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Developing a Profitable Strategy for Handling Occupational Safety and Health

Developing a Profitable Strategy for Handling Occupational Safety and Health

Nobody wants accidents to happen in his or her business. A serious fire, a permanent injury, or the death of an employee or owner can cause the loss of profit or even an entire business. To prevent such losses, you don't have to turn your business upside down. You may not have to spend a lot of money, either. You do need to use good business sense and apply recognized prevention principles.

There are reasons why accidents happen. Something goes wrong somewhere. It may take some thought, and maybe the help of friends or other trained people, to figure out what went wrong, but an accident always has a cause-a reason why. Once you know why an accident happened, it is possible to prevent future incidents. You need some basic facts and perhaps some help from others who already know some of the answers. You also need a plan-a plan to prevent accidents.

Not all dangers at your worksite depend on an accident to cause harm, of course. Worker exposure to toxic chemicals or harmful levels of noise or radiation may happen in conjunction with routine work as well as by accident. You may not realize the extent of the exposure or harm that you and your employees face. The effect may not be immediate. You need a plan that includes prevention of these health hazard exposures and accidents. You need a safety and health management system.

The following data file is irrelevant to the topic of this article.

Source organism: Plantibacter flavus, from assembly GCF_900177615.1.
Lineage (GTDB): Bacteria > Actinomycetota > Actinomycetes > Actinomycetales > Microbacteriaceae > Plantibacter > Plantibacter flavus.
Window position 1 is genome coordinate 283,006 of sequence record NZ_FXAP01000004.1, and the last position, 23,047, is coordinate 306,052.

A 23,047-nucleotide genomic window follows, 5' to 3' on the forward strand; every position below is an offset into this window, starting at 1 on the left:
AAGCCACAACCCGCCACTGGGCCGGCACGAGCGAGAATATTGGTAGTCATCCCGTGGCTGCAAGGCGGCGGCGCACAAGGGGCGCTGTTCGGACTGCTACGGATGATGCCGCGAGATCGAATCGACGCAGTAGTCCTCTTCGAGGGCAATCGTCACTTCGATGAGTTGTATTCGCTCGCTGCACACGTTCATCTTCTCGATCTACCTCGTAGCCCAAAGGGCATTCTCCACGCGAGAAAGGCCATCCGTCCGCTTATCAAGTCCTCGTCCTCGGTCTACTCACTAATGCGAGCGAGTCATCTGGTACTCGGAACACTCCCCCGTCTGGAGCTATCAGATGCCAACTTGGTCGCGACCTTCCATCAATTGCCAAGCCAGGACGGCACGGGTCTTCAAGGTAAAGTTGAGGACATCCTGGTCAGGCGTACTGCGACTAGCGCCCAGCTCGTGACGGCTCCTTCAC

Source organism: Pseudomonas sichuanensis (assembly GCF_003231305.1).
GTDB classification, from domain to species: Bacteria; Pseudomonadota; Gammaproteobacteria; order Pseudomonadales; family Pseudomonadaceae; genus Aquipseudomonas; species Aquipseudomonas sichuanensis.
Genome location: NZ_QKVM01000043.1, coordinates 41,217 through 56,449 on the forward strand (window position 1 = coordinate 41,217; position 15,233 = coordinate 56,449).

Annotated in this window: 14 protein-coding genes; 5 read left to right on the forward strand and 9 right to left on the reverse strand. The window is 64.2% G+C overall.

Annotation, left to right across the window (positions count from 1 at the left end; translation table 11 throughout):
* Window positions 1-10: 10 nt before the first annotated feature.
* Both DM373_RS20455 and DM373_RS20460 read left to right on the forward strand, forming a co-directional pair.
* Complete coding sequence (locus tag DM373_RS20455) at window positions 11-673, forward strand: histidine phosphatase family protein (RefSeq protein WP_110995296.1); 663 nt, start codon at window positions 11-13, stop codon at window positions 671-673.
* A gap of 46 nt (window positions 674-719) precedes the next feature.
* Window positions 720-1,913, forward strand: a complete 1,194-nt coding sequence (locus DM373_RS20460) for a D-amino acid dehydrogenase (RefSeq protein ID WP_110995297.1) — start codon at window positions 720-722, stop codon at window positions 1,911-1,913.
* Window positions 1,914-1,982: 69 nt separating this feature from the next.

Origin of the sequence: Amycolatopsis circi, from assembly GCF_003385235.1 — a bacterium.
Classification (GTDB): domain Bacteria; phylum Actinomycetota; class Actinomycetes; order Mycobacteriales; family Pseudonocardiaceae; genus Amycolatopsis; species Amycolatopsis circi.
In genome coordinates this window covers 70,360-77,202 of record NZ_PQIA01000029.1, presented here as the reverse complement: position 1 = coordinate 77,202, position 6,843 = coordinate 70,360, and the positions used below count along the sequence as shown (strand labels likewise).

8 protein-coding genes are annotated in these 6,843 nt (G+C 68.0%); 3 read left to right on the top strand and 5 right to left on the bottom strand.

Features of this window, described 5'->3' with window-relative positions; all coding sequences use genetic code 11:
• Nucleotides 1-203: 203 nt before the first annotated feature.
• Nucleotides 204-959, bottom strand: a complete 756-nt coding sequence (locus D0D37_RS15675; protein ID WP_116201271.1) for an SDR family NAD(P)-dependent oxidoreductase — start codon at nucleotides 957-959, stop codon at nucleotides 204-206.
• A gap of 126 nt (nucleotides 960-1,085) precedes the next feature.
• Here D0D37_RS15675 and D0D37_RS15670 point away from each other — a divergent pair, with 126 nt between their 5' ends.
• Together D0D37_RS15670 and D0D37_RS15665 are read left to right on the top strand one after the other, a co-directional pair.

It is not difficult to develop such a plan. Basically, your plan should address the types of accidents and health hazard exposures that could happen in your workplace. Because each workplace is different, your program should address your specific needs and requirements.

There are four basic elements to all good safety and health programs. These are as follows

1. Management Commitment and Employee Involvement. The manager or management team leads the way, by setting policy, assigning and supporting responsibility, setting an example and involving employees.

2. Worksite Analysis. The worksite is continually analyzed to identify all existing and potential hazards.

3. Hazard Prevention and Control. Methods to prevent or control existing or potential hazards are put in place and maintained.

4. Training for Employees, Supervisors and Managers. Managers, supervisors and employees are trained to understand and deal with worksite hazards.

Regardless of the size of your business, you should use each of these elements to prevent workplace accidents and possible injuries and illnesses.

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